The good rabbi ought to get his history right, especially before he starts to offer advice on a very difficult issue.
David A. Lehrer
Joe R. Hicks
Community Advocates Inc.
Too Much Tolerance?
David Suissa misses the point completely ("Museum of Too Much Tolerance?" May 9).
What better way to commemorate the memory of 6 million than to celebrate the reemergence, continuity and vitality of Jewish life celebrated by weddings and bar mitzvahs. Shame on those who refuse to revel in the celebration of life.
Anybody who has been to the Museum of Tolerance recognizes that it not only commemorates the dead but celebrates the triumph of the human spirit. Should the museum succeed and celebrations be held within, the 6 million will be dancing along.
The latest ad run by the Republican Jewish Coalition, featuring one of their converts, shows how flimsy the GOP knows its ideas are (Advertisement, May 9).
Why else would the nice lady spend a few sentences merely hinting at tricky issues that good people can disagree about and the rest whining about liberal self-righteousness and playing the abused underdog like one of her talk-radio heroes?
In my political life, I've found that everyone who cares deeply about the issues is pretty self-righteous about it. The liberals just happen to be right, in addition. You know people don't have a leg to stand on when they make such clumsy, pandering appeals to readers of a serious publication.
Brad Greenberg's eulogy of Art Aragon neglected the fact that since Aragon was raised in Boyle Heights, he was obviously no stranger to Jewish customs and undoubtedly had "noshed on a pastrami" at Canter Bros. on Brooklyn Avenue on occasion, and I'm surprised he wasn't buried at Home of Peace Cemetery ("'Golden Boy' Keeps Faith," May 2).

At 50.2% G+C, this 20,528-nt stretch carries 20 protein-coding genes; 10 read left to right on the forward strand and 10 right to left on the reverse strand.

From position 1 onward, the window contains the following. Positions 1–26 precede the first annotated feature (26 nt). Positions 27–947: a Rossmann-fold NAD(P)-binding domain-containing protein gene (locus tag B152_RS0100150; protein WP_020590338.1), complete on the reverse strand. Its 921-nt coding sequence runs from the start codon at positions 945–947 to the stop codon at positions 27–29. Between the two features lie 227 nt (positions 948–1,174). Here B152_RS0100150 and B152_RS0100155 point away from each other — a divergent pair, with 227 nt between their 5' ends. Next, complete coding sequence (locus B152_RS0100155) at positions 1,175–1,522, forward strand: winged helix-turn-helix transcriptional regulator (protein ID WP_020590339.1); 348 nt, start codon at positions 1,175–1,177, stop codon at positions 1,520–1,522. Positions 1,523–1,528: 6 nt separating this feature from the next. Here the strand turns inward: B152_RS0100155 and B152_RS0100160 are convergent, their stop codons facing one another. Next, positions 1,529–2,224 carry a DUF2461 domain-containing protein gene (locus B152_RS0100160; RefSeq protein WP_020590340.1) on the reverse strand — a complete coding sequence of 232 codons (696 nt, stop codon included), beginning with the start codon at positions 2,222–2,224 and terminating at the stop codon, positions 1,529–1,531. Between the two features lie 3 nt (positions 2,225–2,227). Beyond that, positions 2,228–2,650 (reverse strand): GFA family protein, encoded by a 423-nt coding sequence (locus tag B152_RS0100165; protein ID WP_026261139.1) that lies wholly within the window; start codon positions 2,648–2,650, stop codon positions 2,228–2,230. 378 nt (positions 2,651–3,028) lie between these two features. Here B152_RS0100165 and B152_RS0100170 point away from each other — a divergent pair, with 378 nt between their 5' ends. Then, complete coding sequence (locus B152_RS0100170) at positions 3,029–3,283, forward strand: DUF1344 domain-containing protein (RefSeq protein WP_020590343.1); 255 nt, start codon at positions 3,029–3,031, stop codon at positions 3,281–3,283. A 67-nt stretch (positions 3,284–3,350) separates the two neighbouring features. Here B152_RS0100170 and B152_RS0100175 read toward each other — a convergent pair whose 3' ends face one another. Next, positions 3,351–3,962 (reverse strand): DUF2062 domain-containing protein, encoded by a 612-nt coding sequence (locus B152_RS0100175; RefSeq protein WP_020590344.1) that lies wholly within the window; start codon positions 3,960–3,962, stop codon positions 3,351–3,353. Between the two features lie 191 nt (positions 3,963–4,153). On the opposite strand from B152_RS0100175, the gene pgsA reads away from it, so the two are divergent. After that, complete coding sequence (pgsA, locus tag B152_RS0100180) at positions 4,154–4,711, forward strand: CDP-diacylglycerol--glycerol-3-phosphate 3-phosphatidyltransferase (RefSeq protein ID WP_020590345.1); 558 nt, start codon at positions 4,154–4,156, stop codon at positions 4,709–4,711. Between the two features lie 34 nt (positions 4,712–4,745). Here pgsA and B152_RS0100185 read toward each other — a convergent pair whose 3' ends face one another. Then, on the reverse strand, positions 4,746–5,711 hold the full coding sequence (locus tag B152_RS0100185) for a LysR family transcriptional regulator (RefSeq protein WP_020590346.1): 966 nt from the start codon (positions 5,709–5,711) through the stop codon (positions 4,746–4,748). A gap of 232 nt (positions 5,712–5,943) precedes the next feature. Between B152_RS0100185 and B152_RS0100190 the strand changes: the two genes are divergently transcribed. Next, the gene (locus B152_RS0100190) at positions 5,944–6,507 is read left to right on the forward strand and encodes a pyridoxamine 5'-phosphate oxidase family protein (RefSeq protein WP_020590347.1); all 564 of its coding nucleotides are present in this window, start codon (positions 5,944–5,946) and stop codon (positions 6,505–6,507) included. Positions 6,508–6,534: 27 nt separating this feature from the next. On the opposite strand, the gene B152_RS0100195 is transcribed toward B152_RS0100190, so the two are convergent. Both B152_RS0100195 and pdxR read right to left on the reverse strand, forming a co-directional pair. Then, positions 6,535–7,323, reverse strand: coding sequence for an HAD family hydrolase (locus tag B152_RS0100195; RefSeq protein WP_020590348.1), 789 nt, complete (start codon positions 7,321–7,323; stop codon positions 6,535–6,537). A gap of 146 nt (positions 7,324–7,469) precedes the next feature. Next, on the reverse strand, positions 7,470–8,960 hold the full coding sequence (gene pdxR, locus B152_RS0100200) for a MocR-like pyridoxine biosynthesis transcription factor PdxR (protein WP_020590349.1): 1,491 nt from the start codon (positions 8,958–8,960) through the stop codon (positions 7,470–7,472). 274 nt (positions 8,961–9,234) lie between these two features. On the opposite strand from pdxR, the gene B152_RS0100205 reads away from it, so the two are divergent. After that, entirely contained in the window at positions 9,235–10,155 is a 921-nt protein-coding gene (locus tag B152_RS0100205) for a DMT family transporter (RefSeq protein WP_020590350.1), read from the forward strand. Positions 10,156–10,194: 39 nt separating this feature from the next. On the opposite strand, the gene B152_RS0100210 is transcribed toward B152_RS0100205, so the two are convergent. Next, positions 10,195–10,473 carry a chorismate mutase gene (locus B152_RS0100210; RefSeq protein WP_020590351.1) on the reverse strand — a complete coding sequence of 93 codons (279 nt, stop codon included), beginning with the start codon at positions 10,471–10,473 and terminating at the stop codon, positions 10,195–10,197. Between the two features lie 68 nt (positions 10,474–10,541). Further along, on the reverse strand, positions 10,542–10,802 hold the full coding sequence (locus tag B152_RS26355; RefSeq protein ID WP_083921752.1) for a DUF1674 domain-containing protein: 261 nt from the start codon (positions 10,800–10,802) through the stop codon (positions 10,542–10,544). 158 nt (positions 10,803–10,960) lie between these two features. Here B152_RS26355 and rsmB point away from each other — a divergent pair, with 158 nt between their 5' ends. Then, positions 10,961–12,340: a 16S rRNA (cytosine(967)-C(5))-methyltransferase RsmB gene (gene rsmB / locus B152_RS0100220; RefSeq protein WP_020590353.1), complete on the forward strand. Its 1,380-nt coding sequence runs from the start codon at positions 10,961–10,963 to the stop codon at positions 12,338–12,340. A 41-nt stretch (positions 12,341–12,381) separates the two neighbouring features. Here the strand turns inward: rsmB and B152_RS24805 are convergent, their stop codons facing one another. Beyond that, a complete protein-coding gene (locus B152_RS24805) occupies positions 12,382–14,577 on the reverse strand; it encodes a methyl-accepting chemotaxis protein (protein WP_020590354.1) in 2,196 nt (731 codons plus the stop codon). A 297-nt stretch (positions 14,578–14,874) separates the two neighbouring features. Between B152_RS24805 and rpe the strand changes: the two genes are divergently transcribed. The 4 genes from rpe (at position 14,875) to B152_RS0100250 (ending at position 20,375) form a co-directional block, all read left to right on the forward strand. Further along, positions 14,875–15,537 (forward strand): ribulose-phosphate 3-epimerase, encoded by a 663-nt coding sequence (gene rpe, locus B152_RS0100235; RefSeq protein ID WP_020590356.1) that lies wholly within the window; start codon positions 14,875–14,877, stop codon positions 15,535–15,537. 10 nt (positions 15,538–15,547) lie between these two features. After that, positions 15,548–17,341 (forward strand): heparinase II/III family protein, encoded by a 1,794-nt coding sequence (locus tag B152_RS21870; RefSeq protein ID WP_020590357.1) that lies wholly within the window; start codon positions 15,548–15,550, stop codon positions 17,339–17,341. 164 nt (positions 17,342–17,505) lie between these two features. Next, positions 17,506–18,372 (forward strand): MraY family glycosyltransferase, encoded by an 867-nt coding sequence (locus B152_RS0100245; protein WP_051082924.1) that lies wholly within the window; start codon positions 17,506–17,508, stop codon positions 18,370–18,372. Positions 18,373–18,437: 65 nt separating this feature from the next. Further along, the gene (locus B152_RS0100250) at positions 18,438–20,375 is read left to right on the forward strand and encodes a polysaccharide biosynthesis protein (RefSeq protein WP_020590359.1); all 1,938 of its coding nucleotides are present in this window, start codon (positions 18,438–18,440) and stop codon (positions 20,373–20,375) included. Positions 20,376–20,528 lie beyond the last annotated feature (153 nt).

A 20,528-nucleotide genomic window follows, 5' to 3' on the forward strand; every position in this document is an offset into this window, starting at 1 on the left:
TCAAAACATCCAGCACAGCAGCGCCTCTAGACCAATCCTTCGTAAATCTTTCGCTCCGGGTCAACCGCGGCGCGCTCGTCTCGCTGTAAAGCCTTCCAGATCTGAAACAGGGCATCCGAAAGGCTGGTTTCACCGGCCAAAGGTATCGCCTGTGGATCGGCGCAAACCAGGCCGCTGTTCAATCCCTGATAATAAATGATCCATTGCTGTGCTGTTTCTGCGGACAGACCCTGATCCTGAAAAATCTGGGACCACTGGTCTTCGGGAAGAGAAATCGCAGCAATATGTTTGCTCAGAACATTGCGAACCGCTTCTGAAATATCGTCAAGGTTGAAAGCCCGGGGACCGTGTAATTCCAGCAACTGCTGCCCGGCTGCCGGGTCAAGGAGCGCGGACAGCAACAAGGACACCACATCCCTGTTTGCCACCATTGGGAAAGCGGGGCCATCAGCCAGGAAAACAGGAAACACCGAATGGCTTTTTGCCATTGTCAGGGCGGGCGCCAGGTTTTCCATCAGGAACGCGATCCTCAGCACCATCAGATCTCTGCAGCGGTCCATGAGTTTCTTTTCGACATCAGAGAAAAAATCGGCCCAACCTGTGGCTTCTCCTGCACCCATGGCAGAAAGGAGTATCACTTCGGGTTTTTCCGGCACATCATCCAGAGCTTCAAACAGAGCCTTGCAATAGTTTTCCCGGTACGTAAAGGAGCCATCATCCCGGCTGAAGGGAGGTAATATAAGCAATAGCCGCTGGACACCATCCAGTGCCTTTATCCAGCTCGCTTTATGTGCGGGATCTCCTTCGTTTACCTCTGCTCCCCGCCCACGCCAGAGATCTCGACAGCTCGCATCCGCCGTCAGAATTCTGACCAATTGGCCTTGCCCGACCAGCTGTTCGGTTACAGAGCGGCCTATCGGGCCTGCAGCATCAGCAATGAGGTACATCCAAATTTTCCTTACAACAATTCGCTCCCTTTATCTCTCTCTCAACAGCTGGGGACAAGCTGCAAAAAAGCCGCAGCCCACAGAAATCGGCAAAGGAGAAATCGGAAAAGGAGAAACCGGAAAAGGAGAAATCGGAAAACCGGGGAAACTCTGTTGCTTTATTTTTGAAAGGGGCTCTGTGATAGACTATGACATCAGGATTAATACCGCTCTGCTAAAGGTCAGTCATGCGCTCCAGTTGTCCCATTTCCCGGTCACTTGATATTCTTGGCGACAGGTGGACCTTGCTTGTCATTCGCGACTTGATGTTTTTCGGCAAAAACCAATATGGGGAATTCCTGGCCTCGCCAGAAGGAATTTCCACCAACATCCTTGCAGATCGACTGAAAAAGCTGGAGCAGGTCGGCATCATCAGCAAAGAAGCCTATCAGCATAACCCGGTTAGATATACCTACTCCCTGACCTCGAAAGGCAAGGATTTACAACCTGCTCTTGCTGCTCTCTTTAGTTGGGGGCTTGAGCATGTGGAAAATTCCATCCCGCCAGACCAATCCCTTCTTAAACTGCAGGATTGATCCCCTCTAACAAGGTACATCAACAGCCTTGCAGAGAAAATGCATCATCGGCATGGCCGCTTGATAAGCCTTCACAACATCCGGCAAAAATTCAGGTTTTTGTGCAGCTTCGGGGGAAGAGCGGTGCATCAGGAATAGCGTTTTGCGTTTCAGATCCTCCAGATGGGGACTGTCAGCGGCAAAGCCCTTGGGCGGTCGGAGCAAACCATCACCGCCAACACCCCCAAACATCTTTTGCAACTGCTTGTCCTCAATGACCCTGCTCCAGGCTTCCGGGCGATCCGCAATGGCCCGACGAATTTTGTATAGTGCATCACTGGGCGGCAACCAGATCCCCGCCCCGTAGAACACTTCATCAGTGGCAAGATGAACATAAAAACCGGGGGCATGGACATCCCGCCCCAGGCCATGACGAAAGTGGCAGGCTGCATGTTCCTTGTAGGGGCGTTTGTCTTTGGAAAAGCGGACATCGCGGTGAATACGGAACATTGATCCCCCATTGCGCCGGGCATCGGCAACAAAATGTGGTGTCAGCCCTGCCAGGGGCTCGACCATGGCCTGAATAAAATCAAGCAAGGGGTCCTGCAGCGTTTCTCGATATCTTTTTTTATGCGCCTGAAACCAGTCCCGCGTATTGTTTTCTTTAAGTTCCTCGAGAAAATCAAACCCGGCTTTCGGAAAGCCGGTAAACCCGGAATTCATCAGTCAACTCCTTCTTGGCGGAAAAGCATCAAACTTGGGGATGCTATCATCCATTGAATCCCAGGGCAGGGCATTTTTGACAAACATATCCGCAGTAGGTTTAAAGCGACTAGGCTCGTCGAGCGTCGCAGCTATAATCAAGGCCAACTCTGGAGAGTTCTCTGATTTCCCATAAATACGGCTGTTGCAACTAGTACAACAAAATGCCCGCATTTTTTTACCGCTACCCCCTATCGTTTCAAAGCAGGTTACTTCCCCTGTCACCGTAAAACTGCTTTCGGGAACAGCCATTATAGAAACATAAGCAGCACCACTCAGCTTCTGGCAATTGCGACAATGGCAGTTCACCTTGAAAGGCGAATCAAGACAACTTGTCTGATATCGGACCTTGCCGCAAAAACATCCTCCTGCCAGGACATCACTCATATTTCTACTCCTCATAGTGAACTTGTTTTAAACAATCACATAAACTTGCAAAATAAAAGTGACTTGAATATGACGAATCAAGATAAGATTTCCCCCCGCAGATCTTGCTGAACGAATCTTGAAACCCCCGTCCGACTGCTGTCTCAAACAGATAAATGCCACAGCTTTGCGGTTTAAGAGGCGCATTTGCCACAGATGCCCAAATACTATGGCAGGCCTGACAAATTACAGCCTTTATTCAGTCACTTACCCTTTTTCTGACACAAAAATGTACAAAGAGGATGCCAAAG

The Wright Flap
Kudos to Raphael J. Sonenshein for his comments on "The Wright Flap and the Black Candidate," calling attention to Pastor John Hagee, a close ally of the GOP's presumptive presidential nominee, Sen. John McCain (May 9). Hagee believes that gays brought on the Katrina disaster in New Orleans by angering God with a proposed gay pride parade and also called the Catholic Church "the great whore."
In my view, Sonenshein's larger point would have had even greater impact on readers of The Jewish Journal, however, had he cited Hagee's views on Jews in his book, "Jerusalem Countdown," Pages 92-93, as cited in the Huffington Post on May 10:
"It was the disobedience and rebellion of the Jews, God's chosen people, to their covenantal responsibility to serve only the one true God, Jehovah, that gave rise to the opposition and persecution that they experienced beginning in Canaan and continuing to this very day.... How utterly repulsive, insulting, and heartbreaking to God for His chosen people to credit idols with bringing blessings He had showered upon the chosen people. Their own rebellion had birthed the seed of anti-Semitism that would arise and bring destruction to them for centuries to come ... it rises from the judgment of God upon his rebellious chosen people."
The acceptance of such "prophets" as Hagee by many in the Jewish community shows how far we have strayed from Rabbi A.J. Heschel's views of prophetic Judaism, a long bygone era when rabbis once actually marched in the streets to oppose racism and war.